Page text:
Connect with us

Officer testifies stop-and-frisk program motivated by quotas and race



Officer secretly recorded conversation with his supervisor in which he is apparently told to target ‘male blacks 14 to 21’

The New York police department’s controversial stop-and-frisk program is being driven by a high-pressure quota system imposed upon lower-ranking officers by their supervisors, two NYPD officers testified in court this week.


The claims were made as part of a landmark class action lawsuit that began Monday. The suit seeks to prove that the nation’s largest police department has demonstrated a widespread and systemic pattern of unconstitutional stops that disproportionately target minorities.

Lawyers for the city have dismissed allegations of quotas and scrutinized the credibility of the suit’s plaintiffs, including their allegations of racial bias on the part of the department.

“The quota allegations are a sideshow,” city attorney Heidi Grossman said in opening statements Monday. “Crime drives where police officers go,” she added. “Not race.”

The trial represents a historic challenge to the legacies of NYPD commissioner Ray Kelly and mayor Michael Bloomberg, who have both vocally supported stop-and-frisk.


The NYPD has stopped approximately 5 million people over the last decade. According to department data, the vast of majority of those stopped are African American or Latino, many of them young men. In recent years nearly nine out of 10 of those stopped by police have walked away from the stops without a summons or arrest.

Darius Charney, an attorney for the plaintiffs, said in opening statements that the trial is about more than numbers. “It’s about people,” he said. The NYPD has “laid siege to black and Latino communities” through “arbitrary, unnecessary and unconstitutional harassment”, Charney added.

Supporters of stop-and-frisk, including Bloomberg and Kelly, maintain that it is an essential tool that save lives and removes guns from the streets. Without stop-and-frisk, New York City would descend into violence not seen in decades, they argue. Young men of color – the group most frequently cited as victims of the program – would bear the brunt of violent crime, they say.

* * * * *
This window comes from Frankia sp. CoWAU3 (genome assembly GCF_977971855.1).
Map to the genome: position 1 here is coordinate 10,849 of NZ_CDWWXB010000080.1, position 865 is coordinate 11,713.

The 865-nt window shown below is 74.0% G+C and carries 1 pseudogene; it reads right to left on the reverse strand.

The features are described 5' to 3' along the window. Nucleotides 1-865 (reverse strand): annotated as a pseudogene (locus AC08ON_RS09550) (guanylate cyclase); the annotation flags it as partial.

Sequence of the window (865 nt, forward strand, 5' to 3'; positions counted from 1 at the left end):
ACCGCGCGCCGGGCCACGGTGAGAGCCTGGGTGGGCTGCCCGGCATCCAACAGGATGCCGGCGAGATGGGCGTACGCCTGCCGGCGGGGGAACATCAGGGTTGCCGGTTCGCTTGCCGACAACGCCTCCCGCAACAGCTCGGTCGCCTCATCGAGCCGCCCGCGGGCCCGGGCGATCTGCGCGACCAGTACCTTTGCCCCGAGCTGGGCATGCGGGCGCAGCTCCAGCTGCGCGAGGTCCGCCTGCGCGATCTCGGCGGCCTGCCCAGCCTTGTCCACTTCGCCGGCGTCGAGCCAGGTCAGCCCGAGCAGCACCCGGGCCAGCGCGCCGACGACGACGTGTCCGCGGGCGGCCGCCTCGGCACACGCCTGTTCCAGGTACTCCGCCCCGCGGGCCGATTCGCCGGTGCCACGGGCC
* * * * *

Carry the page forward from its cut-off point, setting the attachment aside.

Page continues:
Both the mayor and the commissioner – as well as the city itself and several named and unnamed officers – are the defendants in the suit.

By law, the NYPD is permitted to stop a person if it has a reasonable suspicion to believe the person is about to commit a crime, is in the process of committing a crime, or has just finished committing a crime. An officer can frisk a person – patting them outside the clothing – if they have reason to believe the person is an armed threat. An officer can search someone – reach inside clothing – if they have encountered an object they have reason to believe is a weapon.

These conditions regularly go unmet, stop-and-frisk critics argue. They say the program has produced a sense of second-class citizenship in minority communities in which individuals – particularly young men – are routinely subjected to illegal and degrading stops.


‘We were handcuffing kids for no reason’

The trial began Monday with two packed courtrooms; one where the actual proceedings are taking place and one for the overflow of spectators, activists and politicians. The first four witness were each African American men who described stops they had experienced. City attorneys worked to expose inconsistencies between the witnesses testimonies and depositions, prove bias against the police department and discredit their claims of racial profiling.

By mid-week lawyers for the plaintiffs shifted focus from the experience of street stops to the internal NYPD incentive structure that allegedly motivates them.

Officer Adhyl Polanco began his testimony Tuesday by saying “there’s a difference between” the department’s policies on paper and “what goes on out there”, on the city’s streets.


Polanco testified that in 2009, officers in his Bronx precinct were expected to issue 20 summons and make one arrest per month. If they did not they would risk denied vacation, being separated from longtime partners, undesirable assignments and other consequences.